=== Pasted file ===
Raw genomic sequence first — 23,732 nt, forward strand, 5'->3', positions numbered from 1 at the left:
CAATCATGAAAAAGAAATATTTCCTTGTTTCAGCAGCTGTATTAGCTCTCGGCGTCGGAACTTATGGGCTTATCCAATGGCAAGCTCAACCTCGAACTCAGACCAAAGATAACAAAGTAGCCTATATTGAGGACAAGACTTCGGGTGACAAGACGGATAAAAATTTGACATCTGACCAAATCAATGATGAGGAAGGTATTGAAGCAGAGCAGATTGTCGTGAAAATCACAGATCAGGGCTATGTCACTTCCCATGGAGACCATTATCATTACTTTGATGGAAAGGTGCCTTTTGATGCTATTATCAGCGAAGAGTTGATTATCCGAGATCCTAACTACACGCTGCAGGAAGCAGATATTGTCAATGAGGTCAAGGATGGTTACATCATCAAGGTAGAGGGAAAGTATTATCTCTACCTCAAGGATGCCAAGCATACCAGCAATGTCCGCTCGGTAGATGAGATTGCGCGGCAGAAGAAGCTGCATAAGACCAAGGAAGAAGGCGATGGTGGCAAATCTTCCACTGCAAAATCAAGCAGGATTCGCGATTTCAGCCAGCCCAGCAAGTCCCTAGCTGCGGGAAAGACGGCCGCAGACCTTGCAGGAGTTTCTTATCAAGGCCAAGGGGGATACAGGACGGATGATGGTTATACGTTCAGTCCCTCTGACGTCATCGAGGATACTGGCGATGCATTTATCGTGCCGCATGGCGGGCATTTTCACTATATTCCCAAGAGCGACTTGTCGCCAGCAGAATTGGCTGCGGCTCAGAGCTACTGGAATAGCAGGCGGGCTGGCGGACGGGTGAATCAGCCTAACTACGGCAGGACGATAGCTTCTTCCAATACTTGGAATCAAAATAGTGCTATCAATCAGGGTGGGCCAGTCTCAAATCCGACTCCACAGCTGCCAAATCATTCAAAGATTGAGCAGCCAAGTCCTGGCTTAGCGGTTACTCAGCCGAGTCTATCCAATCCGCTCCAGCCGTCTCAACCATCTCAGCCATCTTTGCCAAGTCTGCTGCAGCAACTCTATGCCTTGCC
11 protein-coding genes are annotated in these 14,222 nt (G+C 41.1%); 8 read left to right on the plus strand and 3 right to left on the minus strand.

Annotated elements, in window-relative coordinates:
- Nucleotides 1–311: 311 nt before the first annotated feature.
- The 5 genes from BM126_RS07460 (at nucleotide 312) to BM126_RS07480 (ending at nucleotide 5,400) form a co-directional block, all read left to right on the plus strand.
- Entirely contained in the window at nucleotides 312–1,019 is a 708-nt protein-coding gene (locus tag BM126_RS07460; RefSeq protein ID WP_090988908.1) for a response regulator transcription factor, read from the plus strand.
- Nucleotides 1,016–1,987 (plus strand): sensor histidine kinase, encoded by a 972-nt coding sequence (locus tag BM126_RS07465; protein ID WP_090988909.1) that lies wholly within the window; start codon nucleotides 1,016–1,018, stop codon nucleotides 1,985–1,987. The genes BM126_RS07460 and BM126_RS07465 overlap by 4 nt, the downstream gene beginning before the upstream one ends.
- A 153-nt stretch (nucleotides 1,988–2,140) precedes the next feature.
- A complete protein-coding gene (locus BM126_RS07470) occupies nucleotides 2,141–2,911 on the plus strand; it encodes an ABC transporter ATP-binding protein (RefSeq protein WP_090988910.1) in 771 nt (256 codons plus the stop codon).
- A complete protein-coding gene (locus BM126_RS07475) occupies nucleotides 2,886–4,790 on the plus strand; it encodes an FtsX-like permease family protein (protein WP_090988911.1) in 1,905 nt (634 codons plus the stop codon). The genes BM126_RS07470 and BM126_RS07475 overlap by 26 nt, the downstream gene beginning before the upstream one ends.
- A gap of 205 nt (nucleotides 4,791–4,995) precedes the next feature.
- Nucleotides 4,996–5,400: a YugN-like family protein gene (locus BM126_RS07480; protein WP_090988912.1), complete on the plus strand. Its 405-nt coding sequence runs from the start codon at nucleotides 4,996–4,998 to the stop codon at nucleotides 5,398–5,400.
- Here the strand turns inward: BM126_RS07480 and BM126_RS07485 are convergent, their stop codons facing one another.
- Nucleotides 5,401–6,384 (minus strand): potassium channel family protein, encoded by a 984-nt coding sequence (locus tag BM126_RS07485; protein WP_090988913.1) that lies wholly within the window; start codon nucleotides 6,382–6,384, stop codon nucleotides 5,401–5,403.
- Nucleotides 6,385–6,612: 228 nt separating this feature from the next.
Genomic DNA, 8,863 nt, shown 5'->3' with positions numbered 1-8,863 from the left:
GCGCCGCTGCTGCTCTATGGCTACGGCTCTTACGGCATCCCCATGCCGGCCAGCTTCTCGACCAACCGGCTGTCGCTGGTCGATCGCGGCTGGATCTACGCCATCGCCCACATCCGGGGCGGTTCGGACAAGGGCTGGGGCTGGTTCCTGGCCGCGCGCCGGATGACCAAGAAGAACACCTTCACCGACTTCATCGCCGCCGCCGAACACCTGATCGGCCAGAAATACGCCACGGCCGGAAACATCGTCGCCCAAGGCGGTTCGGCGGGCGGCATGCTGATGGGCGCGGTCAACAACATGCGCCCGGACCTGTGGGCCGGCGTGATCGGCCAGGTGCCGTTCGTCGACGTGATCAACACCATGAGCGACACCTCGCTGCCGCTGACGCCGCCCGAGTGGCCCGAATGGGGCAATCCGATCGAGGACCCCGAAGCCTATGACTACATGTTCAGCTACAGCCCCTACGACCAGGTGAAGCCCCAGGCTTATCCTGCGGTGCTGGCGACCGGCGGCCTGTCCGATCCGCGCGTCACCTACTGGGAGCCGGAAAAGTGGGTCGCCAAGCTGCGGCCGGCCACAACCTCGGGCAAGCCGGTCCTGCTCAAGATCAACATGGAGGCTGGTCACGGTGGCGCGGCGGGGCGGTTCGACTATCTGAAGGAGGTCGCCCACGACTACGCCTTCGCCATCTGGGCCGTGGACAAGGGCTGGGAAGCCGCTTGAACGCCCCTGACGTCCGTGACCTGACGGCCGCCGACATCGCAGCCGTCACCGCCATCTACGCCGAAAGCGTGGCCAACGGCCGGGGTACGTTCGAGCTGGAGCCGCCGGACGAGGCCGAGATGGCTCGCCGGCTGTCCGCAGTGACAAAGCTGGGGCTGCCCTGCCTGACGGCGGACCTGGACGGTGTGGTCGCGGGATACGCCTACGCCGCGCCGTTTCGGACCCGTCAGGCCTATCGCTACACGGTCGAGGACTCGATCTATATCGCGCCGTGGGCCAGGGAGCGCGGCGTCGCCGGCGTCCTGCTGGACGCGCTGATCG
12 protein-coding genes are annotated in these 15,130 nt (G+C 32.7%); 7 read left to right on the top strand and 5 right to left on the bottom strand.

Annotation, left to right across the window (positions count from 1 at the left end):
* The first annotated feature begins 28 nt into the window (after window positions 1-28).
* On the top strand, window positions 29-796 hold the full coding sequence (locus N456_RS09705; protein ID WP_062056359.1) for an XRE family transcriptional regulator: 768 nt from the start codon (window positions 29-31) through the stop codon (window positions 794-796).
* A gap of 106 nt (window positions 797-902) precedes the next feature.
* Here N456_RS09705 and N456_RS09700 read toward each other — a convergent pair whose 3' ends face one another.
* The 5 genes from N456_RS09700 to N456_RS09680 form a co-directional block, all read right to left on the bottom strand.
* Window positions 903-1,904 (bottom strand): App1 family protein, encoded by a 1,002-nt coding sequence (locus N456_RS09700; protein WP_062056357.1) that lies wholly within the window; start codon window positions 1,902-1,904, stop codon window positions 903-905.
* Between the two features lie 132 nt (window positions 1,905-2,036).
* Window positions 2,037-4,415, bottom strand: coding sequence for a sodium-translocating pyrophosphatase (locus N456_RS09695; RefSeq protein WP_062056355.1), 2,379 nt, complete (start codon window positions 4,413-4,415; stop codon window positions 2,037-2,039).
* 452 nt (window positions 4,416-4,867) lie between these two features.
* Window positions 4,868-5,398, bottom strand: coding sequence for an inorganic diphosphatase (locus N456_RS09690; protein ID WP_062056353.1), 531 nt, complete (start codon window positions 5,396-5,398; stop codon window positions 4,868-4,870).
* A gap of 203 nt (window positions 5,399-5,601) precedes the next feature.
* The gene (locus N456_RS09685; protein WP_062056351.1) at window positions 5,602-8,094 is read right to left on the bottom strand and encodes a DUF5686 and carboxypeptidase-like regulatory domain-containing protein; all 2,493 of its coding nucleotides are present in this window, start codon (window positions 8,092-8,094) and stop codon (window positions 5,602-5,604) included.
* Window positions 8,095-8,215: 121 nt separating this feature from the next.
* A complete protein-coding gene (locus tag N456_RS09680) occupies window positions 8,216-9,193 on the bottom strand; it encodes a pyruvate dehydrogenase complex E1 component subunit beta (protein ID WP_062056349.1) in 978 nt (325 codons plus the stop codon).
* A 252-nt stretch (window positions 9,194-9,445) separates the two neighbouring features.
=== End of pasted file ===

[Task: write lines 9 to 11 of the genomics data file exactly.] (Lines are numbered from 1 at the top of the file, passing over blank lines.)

- A 153-nt stretch (nucleotides 1,988–2,140) precedes the next feature.
- A complete protein-coding gene (locus BM126_RS07470) occupies nucleotides 2,141–2,911 on the plus strand; it encodes an ABC transporter ATP-binding protein (RefSeq protein WP_090988910.1) in 771 nt (256 codons plus the stop codon).
- A complete protein-coding gene (locus BM126_RS07475) occupies nucleotides 2,886–4,790 on the plus strand; it encodes an FtsX-like permease family protein (protein WP_090988911.1) in 1,905 nt (634 codons plus the stop codon). The genes BM126_RS07470 and BM126_RS07475 overlap by 26 nt, the downstream gene beginning before the upstream one ends.